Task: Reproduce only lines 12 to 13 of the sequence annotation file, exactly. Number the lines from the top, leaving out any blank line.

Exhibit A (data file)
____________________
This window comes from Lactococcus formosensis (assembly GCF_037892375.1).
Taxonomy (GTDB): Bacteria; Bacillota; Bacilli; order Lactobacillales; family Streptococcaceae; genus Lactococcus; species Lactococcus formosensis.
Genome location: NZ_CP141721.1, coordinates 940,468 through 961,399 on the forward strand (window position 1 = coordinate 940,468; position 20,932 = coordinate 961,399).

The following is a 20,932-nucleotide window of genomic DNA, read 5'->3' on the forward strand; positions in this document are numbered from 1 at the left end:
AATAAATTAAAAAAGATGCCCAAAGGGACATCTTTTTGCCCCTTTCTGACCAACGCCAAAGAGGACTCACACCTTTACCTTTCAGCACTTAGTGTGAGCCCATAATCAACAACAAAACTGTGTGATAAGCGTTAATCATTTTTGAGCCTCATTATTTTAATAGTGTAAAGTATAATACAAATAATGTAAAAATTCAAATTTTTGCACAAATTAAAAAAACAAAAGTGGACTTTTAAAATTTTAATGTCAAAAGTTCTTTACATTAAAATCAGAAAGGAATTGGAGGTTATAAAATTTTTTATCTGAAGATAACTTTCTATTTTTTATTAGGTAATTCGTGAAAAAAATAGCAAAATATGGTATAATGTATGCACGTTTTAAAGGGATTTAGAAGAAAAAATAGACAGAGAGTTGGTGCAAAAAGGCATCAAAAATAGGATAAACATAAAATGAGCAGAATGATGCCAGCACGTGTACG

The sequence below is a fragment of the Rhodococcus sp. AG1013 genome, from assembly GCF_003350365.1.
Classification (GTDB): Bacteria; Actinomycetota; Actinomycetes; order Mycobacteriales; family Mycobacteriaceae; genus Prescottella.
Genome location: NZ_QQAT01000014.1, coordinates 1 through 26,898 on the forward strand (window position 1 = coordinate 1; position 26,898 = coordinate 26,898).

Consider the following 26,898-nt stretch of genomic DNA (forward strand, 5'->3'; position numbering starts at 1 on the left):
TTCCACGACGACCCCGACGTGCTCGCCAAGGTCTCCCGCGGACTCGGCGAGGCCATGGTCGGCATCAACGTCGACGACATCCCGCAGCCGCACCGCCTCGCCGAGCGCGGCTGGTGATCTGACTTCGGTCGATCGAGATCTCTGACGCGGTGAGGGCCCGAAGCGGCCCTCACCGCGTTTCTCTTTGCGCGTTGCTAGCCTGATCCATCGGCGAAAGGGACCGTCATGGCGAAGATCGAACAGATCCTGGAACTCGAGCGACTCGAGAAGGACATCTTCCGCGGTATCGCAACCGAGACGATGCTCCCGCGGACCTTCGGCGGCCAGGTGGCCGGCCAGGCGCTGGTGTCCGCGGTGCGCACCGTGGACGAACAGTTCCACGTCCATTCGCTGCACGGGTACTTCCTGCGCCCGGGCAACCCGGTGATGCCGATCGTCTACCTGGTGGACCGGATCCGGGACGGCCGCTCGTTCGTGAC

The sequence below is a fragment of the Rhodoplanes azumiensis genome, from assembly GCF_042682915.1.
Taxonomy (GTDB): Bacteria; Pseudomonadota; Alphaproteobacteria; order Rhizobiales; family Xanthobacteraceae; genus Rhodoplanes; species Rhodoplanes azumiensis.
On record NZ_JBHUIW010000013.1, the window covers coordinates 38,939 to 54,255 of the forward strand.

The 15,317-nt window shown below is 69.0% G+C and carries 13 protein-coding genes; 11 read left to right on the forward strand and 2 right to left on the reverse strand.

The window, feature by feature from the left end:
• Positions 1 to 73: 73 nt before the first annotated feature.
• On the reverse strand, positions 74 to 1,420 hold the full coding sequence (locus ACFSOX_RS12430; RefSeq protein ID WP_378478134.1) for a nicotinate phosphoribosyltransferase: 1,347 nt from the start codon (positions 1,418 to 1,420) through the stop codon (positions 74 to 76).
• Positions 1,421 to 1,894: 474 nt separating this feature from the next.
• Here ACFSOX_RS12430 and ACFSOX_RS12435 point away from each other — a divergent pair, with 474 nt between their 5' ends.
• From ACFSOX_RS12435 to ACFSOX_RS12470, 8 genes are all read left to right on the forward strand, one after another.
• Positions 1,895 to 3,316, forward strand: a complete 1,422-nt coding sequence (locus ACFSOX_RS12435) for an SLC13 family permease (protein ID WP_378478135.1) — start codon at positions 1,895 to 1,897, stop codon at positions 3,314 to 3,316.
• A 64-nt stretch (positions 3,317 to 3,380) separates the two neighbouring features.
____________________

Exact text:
Taxonomy (GTDB): Bacteria; Pseudomonadota; Alphaproteobacteria; order Rhizobiales; family Xanthobacteraceae; genus Rhodoplanes; species Rhodoplanes azumiensis.
On record NZ_JBHUIW010000013.1, the window covers coordinates 38,939 to 54,255 of the forward strand.